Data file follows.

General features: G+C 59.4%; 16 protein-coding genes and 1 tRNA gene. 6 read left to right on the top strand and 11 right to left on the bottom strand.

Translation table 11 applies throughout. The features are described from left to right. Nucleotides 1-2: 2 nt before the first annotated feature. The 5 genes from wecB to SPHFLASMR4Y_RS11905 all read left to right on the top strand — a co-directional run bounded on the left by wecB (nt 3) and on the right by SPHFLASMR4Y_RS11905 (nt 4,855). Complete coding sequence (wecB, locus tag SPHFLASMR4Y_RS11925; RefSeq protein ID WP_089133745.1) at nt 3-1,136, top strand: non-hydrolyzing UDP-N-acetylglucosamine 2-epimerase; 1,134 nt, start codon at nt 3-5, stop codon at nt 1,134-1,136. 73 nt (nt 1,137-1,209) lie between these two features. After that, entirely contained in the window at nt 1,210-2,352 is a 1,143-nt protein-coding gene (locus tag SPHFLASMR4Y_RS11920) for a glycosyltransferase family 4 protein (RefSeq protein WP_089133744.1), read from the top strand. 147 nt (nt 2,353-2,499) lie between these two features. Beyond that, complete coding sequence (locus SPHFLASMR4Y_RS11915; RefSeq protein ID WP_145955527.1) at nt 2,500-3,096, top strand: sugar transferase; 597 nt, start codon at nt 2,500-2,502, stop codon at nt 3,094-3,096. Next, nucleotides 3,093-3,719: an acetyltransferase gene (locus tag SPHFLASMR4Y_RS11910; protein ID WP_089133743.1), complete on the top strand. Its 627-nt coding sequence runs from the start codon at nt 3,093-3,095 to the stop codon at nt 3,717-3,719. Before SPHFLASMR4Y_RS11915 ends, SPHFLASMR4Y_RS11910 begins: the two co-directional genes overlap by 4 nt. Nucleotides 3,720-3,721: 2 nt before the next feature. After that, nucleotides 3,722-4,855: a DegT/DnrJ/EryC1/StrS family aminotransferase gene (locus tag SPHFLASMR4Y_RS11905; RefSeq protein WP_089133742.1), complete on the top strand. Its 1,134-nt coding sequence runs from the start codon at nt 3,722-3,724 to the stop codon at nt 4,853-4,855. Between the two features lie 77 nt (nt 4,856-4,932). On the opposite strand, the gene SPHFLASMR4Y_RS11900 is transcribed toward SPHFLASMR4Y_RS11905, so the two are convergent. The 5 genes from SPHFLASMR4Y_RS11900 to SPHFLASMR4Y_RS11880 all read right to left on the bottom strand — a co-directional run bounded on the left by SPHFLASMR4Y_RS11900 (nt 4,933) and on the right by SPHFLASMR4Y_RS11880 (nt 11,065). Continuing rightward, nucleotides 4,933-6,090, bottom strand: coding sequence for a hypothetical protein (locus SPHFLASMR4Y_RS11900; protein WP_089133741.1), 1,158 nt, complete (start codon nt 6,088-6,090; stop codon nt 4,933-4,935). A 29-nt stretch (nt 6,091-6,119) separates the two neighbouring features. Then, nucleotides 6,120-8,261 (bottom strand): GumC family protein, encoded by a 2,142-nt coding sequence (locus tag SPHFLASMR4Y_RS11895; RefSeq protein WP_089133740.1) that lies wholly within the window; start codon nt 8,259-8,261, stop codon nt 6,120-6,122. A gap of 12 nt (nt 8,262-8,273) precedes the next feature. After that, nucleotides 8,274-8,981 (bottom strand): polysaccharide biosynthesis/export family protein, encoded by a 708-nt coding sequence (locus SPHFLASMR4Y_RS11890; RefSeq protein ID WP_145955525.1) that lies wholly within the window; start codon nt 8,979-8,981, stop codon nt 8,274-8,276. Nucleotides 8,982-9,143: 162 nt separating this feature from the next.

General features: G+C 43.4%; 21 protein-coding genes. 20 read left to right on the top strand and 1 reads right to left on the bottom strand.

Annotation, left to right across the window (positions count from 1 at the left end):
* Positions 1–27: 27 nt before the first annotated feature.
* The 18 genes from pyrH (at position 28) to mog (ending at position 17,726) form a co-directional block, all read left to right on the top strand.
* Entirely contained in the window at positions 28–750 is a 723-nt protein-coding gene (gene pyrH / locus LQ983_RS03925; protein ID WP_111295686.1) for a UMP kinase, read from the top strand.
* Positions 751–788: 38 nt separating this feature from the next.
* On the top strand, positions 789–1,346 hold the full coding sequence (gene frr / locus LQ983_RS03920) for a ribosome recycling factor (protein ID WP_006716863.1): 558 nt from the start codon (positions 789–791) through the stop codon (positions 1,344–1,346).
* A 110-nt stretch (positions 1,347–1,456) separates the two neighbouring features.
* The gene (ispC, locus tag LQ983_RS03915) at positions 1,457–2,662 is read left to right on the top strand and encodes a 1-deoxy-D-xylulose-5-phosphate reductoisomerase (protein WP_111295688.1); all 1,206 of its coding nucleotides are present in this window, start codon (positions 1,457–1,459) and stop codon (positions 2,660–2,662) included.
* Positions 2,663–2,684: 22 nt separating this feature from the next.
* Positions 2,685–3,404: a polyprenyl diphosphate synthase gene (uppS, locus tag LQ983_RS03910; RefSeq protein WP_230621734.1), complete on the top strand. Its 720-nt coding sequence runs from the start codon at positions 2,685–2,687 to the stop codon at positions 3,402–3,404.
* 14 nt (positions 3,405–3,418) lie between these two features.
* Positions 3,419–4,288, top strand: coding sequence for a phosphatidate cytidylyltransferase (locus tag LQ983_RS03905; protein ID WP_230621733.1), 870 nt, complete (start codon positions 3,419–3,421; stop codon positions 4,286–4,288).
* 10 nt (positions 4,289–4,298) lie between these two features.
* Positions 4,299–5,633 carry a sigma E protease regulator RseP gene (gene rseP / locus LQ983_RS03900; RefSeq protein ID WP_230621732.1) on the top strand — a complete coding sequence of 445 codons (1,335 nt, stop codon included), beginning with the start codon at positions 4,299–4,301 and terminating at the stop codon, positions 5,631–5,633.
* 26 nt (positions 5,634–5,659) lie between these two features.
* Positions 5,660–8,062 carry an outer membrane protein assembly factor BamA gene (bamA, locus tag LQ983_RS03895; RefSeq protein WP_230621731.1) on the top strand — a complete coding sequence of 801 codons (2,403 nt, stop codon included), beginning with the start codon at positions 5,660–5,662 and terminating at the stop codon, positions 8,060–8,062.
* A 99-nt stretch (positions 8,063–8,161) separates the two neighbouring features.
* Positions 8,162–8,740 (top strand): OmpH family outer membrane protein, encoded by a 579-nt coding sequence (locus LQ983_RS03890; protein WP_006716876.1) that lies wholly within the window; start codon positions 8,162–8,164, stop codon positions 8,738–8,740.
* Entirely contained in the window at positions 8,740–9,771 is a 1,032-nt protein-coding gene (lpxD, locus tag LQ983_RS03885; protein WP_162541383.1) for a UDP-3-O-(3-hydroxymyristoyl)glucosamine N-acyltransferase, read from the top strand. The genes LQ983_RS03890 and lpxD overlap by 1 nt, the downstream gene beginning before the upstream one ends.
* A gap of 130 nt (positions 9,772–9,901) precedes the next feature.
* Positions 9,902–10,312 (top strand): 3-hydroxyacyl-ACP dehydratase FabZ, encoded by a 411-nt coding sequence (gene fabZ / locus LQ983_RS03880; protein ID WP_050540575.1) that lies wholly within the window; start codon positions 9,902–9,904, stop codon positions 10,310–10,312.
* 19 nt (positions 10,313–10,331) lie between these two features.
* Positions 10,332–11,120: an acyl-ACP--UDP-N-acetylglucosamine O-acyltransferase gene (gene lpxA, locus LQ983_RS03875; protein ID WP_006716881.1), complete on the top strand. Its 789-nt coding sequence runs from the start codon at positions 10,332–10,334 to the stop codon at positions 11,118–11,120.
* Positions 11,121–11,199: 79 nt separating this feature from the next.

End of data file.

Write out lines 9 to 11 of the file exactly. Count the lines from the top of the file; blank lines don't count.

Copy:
* On the top strand, positions 789–1,346 hold the full coding sequence (gene frr / locus LQ983_RS03920) for a ribosome recycling factor (protein ID WP_006716863.1): 558 nt from the start codon (positions 789–791) through the stop codon (positions 1,344–1,346).
* A 110-nt stretch (positions 1,347–1,456) separates the two neighbouring features.
* The gene (ispC, locus tag LQ983_RS03915) at positions 1,457–2,662 is read left to right on the top strand and encodes a 1-deoxy-D-xylulose-5-phosphate reductoisomerase (protein WP_111295688.1); all 1,206 of its coding nucleotides are present in this window, start codon (positions 1,457–1,459) and stop codon (positions 2,660–2,662) included.